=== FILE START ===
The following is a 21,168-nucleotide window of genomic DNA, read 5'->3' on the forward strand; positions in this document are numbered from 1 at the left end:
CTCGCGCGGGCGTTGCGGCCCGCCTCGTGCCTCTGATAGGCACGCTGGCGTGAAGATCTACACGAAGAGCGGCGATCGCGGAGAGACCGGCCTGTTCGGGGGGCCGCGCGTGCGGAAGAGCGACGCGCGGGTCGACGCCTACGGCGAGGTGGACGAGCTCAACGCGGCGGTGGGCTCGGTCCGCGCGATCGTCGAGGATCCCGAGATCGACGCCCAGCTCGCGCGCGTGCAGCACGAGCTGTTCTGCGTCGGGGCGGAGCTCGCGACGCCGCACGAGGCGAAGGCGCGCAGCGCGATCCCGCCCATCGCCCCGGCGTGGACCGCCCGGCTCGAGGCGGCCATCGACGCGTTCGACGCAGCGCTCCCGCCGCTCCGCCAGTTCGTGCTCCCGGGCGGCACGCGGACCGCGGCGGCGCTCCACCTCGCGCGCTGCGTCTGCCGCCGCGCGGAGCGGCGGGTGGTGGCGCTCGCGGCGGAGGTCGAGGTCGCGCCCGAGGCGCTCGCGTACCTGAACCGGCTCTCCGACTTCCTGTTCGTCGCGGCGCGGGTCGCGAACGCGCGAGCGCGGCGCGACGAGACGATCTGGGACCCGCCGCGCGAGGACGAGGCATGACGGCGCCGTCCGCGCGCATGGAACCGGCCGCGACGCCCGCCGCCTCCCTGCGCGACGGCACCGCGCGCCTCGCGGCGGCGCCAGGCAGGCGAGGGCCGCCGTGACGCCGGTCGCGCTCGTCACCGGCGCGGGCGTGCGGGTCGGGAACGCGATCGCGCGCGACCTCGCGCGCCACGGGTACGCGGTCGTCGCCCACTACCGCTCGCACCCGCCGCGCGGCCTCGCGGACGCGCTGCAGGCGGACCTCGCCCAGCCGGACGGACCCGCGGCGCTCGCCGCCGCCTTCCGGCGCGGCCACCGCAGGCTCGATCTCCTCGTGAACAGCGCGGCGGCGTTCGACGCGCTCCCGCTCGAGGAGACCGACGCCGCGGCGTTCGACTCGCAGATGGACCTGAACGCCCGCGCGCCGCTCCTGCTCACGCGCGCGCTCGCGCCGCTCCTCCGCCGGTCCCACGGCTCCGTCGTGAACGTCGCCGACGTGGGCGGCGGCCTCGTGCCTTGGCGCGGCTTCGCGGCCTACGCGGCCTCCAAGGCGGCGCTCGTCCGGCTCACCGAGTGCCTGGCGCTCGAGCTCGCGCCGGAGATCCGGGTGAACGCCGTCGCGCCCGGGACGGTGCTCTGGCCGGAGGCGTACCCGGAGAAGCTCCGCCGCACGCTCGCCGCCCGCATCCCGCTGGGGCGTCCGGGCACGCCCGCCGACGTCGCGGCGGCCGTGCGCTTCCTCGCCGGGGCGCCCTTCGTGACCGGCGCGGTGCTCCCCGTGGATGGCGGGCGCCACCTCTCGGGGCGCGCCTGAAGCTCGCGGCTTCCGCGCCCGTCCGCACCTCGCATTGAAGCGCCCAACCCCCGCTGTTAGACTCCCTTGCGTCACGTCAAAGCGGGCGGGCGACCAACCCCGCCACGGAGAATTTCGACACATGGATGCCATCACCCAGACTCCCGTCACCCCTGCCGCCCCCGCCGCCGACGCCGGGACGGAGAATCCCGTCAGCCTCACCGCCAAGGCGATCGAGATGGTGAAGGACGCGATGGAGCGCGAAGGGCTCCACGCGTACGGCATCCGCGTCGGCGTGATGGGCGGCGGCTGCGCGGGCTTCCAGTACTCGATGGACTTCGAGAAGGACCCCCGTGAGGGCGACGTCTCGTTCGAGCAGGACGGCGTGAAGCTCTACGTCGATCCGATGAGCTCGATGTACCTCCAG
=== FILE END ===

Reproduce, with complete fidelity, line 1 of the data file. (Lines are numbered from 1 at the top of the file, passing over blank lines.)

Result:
The following is a 21,168-nucleotide window of genomic DNA, read 5'->3' on the forward strand; positions in this document are numbered from 1 at the left end: